ADM reports soaring profits
ST. LOUIS (AP) -- Archer Daniels Midland Co. reported that its third-quarter profit soared to more to $421 million from just $3 million in the same period last year, with global demand for biofuels boosting the company's corn processing business.
The company, based in Decatur, Ill., said that it earned 65 cents per share, compared with zero cents per share last year.
ADM reversed last year's loss in bioproducts thanks to lower corn costs and better margins on ethanol. Ethanol producers were hit hard during the recession as job losses and canceled vacations slashed demand for all fuel.
ADM shipped the first commercial product from its joint-venture Mirel bioplastics plant as well.
ADM said global demand for grains has finally shown signs of strengthening. Profit increased $44 million to $165 million at the company's agricultural services unit, which includes shipping.
Overall revenue at ADM rose 2 percent, to $15.1 billion, from $14.8 billion last year.
But agricultural services profit is still down $521 million for the nine months ended March 31, compared to last year.
Factory orders surprise analysts
WASHINGTON (AP) -- A surprisingly busy month for U.S. factories and a surge in home buying are the latest signs that the economic recovery is picking up.
Orders to U.S. factories rose 1.3 percent in March, the Commerce Department said May 4. That was much better than the 0.1 percent decline analysts had expected. Excluding the volatile transportation sector, orders gained 3.1 percent, the biggest increase since August 2005.
Widespread activity in many industries offset a big drop in commercial aircraft. The increase offers further evidence that U.S. manufacturers are helping drive the recovery.
A separate report showed that more people signed contracts on previously owned homes in March than was expected. The jump was in large part the result of tax incentives that have propelled the housing market this spring.
U.S. car sales start to sputter
DETROIT (AP) -- U.S. car shoppers took a wait-and-see approach in April. They eased up on purchases as the lure of big incentives faded and hoped summer would bring a new flurry of deals.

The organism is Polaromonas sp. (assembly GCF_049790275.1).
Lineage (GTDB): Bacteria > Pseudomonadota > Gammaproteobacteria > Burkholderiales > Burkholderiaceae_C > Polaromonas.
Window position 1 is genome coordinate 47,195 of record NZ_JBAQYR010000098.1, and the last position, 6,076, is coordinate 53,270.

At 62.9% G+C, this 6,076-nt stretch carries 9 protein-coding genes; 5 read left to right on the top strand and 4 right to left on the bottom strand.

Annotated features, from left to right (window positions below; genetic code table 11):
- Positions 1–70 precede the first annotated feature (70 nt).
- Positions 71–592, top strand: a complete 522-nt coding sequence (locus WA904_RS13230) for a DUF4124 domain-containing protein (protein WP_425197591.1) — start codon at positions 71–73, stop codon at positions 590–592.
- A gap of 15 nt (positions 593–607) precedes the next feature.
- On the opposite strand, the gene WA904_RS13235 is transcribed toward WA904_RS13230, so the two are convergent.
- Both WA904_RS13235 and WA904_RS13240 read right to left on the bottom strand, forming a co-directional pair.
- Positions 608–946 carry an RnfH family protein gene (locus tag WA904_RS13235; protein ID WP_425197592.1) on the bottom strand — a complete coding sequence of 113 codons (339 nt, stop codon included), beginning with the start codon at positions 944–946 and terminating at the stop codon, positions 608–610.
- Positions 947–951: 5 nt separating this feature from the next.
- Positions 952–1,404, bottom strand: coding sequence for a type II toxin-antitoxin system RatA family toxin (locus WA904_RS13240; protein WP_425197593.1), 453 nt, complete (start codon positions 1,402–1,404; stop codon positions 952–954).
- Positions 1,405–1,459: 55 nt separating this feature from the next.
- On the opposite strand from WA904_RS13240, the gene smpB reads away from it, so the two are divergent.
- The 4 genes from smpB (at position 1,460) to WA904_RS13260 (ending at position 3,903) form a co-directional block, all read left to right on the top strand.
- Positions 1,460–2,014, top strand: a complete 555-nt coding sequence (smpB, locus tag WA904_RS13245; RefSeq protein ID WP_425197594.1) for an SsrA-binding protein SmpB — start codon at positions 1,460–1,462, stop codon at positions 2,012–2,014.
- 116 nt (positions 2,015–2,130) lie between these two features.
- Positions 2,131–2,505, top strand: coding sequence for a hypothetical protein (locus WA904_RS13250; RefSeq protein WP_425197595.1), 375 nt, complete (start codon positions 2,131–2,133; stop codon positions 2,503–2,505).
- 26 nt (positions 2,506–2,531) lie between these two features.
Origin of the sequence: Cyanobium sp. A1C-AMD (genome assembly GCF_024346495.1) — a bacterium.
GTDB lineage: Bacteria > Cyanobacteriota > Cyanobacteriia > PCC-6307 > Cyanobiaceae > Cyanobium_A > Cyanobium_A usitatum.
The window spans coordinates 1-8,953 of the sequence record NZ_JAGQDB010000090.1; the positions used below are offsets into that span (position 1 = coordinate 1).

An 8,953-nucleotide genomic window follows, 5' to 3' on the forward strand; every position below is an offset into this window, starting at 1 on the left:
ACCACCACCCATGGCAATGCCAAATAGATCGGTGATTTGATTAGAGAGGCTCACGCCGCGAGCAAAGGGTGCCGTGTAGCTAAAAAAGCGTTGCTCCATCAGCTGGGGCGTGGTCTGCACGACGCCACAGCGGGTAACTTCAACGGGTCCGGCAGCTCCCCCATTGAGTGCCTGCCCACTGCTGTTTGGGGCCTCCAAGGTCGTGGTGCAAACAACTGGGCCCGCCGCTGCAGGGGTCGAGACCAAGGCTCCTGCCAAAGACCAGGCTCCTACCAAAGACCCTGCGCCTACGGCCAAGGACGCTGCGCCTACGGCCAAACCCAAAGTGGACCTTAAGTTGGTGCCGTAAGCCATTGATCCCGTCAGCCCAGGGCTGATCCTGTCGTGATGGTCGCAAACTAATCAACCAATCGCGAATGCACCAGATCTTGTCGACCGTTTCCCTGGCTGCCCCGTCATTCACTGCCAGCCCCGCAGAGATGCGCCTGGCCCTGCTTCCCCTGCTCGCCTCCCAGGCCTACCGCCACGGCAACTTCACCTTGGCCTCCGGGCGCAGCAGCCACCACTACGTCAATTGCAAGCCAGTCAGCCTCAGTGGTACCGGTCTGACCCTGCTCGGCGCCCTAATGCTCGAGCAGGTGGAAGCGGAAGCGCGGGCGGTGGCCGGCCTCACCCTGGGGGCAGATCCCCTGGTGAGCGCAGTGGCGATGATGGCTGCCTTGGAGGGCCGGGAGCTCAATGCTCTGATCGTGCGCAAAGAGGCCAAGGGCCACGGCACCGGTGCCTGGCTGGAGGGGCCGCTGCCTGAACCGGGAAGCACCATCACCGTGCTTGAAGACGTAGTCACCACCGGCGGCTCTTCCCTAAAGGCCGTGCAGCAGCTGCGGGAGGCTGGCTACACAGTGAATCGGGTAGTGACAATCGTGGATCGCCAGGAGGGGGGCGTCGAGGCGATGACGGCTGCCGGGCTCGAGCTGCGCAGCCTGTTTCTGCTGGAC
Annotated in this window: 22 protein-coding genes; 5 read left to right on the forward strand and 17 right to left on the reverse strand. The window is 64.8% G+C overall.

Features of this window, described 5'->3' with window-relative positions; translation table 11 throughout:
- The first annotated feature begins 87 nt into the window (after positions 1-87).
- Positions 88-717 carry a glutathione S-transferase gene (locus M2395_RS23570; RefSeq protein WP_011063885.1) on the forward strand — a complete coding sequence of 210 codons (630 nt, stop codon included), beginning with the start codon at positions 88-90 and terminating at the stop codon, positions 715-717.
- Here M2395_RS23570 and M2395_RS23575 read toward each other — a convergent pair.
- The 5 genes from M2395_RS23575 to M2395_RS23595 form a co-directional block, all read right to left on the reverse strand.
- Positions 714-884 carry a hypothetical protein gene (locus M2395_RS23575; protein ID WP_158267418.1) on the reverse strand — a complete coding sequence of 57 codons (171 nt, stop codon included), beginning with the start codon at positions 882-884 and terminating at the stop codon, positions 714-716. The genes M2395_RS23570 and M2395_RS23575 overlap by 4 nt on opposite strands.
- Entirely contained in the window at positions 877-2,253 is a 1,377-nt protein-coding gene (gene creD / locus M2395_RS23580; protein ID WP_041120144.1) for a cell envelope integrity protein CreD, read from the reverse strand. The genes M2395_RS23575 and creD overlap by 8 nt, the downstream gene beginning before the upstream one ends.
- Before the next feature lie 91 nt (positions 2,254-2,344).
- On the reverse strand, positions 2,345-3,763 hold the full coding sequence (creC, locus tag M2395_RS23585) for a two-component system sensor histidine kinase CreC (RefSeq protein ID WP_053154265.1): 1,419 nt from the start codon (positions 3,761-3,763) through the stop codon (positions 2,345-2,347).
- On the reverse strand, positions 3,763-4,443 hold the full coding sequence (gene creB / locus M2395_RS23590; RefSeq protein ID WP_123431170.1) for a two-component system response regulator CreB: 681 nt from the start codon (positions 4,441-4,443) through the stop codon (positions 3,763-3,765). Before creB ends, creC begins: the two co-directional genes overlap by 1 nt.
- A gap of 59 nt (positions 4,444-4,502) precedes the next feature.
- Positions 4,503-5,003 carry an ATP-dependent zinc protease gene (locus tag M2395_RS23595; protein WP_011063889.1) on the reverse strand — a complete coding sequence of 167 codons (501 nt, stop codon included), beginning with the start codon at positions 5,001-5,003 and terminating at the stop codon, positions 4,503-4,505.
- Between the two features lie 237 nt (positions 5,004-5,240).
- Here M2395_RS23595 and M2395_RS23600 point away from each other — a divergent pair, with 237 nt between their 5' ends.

The industry stayed on the road to recovery in April, with sales up 20 percent over last April's dismal numbers and most major automakers seeing double-digit gains, according to AutoData Corp. But sales slipped 8 percent from March, when Toyota launched record-high incentives after a series of safety recalls.
Toyota's sales rose 24 percent for April but slowed 16 percent from March, a steeper decline than some others reported.
Ford's April sales rose 25 percent. Ford said F-Series sales jumped 42 percent thanks to the new Super Duty truck. GM also reported an 8 percent jump in full-size pickup sales.
Reports: Workers' income stagnant
WASHINGTON (AP) -- U.S. factories are churning out more goods. Consumers are spending. Government aid is fueling construction activity. But stagnant pay and weak hiring will likely restrain the economic rebound in coming months.
That cautionary picture emerged from a series of economic reports May 3.
Consumers stepped up their spending in March by the largest amount in five months. Yet the increase was financed out of savings. Incomes rose only slightly.
Unless employers boost pay and ramp up hiring, economists say consumer spending will likely taper off and dampen the recovery.
The construction industry remains a concern, too. Industry spending rose 0.2 percent in March, the first increase in five months, Commerce said. But all the strength came from government activity -- much of it related to temporary stimulus money that's expected to run out soon. By contrast, construction by the private sector fell to the lowest level in a decade.